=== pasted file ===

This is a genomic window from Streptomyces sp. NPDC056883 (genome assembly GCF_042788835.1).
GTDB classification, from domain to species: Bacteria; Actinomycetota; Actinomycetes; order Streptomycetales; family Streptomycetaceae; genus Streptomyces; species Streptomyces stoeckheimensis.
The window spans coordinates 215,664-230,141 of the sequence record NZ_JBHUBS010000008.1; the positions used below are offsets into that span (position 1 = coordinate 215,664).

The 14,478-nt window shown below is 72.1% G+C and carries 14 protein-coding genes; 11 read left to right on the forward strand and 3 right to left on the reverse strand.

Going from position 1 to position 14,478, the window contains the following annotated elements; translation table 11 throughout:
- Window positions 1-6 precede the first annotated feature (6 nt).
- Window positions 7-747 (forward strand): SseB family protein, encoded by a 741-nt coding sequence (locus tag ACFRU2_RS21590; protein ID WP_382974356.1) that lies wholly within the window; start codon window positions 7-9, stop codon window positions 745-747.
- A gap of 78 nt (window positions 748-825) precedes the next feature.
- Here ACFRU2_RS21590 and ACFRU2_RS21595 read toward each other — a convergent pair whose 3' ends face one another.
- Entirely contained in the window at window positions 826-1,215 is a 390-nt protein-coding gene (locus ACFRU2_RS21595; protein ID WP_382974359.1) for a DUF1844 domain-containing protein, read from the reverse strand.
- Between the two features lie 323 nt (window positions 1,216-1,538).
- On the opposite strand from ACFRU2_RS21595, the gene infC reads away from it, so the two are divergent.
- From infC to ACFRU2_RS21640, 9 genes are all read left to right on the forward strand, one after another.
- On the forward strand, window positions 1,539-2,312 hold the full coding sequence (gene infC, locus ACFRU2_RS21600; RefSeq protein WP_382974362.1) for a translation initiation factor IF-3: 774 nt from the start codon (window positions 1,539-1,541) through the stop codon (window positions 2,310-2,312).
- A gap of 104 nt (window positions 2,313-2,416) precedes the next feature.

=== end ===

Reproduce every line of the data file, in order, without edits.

This is a genomic window from Streptomyces sp. NPDC056883 (genome assembly GCF_042788835.1).
GTDB classification, from domain to species: Bacteria; Actinomycetota; Actinomycetes; order Streptomycetales; family Streptomycetaceae; genus Streptomyces; species Streptomyces stoeckheimensis.
The window spans coordinates 215,664-230,141 of the sequence record NZ_JBHUBS010000008.1; the positions used below are offsets into that span (position 1 = coordinate 215,664).

The 14,478-nt window shown below is 72.1% G+C and carries 14 protein-coding genes; 11 read left to right on the forward strand and 3 right to left on the reverse strand.

Going from position 1 to position 14,478, the window contains the following annotated elements; translation table 11 throughout:
- Window positions 1-6 precede the first annotated feature (6 nt).
- Window positions 7-747 (forward strand): SseB family protein, encoded by a 741-nt coding sequence (locus tag ACFRU2_RS21590; protein ID WP_382974356.1) that lies wholly within the window; start codon window positions 7-9, stop codon window positions 745-747.
- A gap of 78 nt (window positions 748-825) precedes the next feature.
- Here ACFRU2_RS21590 and ACFRU2_RS21595 read toward each other — a convergent pair whose 3' ends face one another.
- Entirely contained in the window at window positions 826-1,215 is a 390-nt protein-coding gene (locus ACFRU2_RS21595; protein ID WP_382974359.1) for a DUF1844 domain-containing protein, read from the reverse strand.
- Between the two features lie 323 nt (window positions 1,216-1,538).
- On the opposite strand from ACFRU2_RS21595, the gene infC reads away from it, so the two are divergent.
- From infC to ACFRU2_RS21640, 9 genes are all read left to right on the forward strand, one after another.
- On the forward strand, window positions 1,539-2,312 hold the full coding sequence (gene infC, locus ACFRU2_RS21600; RefSeq protein WP_382974362.1) for a translation initiation factor IF-3: 774 nt from the start codon (window positions 1,539-1,541) through the stop codon (window positions 2,310-2,312).
- A gap of 104 nt (window positions 2,313-2,416) precedes the next feature.